Man without health care sues state over $2G fine

Michael Merlina was fed up, frustrated and seemingly out of options when he walked into Middlesex Superior Court last week and plunked down $275 for court fees.

With help from a few clerks, Merlina became his own lawyer and filed a lawsuit against the Massachusetts Health Insurance Connector Authority.

The 29-year-old North Reading glazier is fighting the $2,000 state fine for not having health insurance. In 2009, the first year penalties were in place, Merlina paid a $400 fine for him his wife.

This time, he balked.

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Massachusetts health insurance law: Profits before people

The following is one of the few articles I’ve come across that addresses the issue of affordability of this health insurance scam by patients rather than focusing on a loss of profits or insurance business in this state, which most other articles do. Written over a year ago, Dr. King writes in support of a national plan similar to Medicare, but as we all know now, that possibility is long gone. Looks like the national plan will devastate the rest of the country just like it has the little guy and gal here in Massachusetts who have to choose between paying for health insurance or paying a mortgate, rent, utility bills, student loan, or even an alternative health care provider who isn’t recognized under these plans. I’m opting for the latter since I still believe I have the right to health. Unfortunately, I will be penalized for choosing health over contributing profits to corporations.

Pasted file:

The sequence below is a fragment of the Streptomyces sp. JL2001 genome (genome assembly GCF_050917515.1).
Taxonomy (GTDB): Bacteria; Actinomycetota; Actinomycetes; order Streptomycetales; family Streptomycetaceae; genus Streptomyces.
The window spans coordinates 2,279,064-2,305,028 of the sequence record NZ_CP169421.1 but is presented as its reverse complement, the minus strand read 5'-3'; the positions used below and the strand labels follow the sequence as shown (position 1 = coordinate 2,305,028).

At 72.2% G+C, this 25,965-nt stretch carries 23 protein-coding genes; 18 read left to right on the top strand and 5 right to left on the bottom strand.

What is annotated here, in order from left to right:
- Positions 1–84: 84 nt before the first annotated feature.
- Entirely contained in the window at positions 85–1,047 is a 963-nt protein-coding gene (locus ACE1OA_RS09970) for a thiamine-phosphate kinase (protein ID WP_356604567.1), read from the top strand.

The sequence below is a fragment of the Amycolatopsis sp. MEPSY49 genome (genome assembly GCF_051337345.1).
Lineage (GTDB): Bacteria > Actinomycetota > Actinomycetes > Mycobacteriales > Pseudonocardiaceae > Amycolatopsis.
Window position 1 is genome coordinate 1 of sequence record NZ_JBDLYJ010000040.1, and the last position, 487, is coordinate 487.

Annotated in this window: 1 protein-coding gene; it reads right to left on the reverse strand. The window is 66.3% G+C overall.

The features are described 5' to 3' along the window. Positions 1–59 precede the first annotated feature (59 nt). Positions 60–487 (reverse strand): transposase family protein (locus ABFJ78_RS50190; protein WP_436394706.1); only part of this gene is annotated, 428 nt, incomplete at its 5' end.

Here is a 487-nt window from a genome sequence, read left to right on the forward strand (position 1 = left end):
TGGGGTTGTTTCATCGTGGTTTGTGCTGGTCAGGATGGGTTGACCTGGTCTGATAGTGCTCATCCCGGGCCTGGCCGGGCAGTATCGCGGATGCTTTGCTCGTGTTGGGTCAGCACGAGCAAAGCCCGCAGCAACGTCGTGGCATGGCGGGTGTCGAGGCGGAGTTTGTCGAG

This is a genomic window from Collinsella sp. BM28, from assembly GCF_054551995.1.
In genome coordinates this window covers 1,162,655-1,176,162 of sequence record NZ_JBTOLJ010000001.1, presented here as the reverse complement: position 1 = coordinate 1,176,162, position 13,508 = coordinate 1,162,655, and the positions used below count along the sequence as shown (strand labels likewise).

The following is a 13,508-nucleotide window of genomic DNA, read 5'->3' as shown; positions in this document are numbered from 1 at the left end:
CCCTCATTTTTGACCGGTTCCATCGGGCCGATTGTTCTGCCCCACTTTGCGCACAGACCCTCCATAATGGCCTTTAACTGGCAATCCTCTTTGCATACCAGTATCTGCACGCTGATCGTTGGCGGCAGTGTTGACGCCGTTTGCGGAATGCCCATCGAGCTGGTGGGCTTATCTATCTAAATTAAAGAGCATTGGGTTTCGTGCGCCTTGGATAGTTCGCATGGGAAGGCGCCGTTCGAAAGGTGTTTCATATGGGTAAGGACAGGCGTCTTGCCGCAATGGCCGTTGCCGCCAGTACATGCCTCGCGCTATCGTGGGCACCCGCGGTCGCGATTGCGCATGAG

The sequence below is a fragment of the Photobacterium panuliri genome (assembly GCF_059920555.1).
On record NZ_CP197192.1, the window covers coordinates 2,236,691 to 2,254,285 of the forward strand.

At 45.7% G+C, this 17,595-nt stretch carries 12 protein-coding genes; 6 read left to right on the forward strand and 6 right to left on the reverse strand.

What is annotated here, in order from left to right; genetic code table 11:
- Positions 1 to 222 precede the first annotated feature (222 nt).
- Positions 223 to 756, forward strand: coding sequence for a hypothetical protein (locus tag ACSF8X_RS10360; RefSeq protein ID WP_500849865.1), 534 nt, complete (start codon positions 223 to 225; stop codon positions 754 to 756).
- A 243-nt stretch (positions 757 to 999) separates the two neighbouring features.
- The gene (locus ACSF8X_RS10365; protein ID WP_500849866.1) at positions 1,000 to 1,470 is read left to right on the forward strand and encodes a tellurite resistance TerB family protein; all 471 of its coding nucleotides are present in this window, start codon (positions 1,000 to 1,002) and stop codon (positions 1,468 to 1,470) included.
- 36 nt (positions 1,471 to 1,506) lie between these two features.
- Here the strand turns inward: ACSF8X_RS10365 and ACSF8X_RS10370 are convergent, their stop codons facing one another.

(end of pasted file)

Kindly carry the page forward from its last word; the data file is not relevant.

Mass. healthcare reform is failing us

By Susanne L. King March 2, 2009

MASSACHUSETTS HAS been lauded for its healthcare reform, but the program is a failure. Created solely to achieve universal insurance coverage, the plan does not even begin to address the other essential components of a successful healthcare system.

What would such a system provide? The prestigious Institute of Medicine, part of the National Academy of Sciences, has defined five criteria for healthcare reform. Coverage should be: universal, not tied to a job, affordable for individuals and families, affordable for society, and it should provide access to high-quality care for everyone.

The state’s plan flunks on all counts.

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